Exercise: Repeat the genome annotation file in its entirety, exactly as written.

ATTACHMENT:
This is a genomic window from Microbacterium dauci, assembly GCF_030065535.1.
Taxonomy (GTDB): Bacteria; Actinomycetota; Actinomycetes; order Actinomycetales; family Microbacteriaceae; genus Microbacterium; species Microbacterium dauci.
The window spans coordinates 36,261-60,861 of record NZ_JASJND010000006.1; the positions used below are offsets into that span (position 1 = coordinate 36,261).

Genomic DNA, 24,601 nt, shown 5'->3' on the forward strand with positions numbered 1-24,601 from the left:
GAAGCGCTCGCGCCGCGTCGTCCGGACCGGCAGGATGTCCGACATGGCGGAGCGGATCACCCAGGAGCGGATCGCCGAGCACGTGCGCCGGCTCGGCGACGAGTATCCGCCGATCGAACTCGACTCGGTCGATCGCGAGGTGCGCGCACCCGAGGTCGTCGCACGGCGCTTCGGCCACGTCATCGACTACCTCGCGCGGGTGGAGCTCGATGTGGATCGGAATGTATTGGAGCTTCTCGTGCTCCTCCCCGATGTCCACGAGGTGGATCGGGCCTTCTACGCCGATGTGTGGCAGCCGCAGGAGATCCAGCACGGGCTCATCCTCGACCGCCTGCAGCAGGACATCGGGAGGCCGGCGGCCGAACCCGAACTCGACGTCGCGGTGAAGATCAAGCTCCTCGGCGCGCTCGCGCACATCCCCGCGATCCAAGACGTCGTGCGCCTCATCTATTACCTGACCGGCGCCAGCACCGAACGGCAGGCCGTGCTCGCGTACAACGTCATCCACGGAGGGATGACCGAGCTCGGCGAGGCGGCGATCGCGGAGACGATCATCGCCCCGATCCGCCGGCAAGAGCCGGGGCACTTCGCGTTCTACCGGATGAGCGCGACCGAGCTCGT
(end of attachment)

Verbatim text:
This is a genomic window from Microbacterium dauci, assembly GCF_030065535.1.
Taxonomy (GTDB): Bacteria; Actinomycetota; Actinomycetes; order Actinomycetales; family Microbacteriaceae; genus Microbacterium; species Microbacterium dauci.
The window spans coordinates 36,261-60,861 of record NZ_JASJND010000006.1; the positions used below are offsets into that span (position 1 = coordinate 36,261).

Genomic DNA, 24,601 nt, shown 5'->3' on the forward strand with positions numbered 1-24,601 from the left:
GAAGCGCTCGCGCCGCGTCGTCCGGACCGGCAGGATGTCCGACATGGCGGAGCGGATCACCCAGGAGCGGATCGCCGAGCACGTGCGCCGGCTCGGCGACGAGTATCCGCCGATCGAACTCGACTCGGTCGATCGCGAGGTGCGCGCACCCGAGGTCGTCGCACGGCGCTTCGGCCACGTCATCGACTACCTCGCGCGGGTGGAGCTCGATGTGGATCGGAATGTATTGGAGCTTCTCGTGCTCCTCCCCGATGTCCACGAGGTGGATCGGGCCTTCTACGCCGATGTGTGGCAGCCGCAGGAGATCCAGCACGGGCTCATCCTCGACCGCCTGCAGCAGGACATCGGGAGGCCGGCGGCCGAACCCGAACTCGACGTCGCGGTGAAGATCAAGCTCCTCGGCGCGCTCGCGCACATCCCCGCGATCCAAGACGTCGTGCGCCTCATCTATTACCTGACCGGCGCCAGCACCGAACGGCAGGCCGTGCTCGCGTACAACGTCATCCACGGAGGGATGACCGAGCTCGGCGAGGCGGCGATCGCGGAGACGATCATCGCCCCGATCCGCCGGCAAGAGCCGGGGCACTTCGCGTTCTACCGGATGAGCGCGACCGAGCTCGT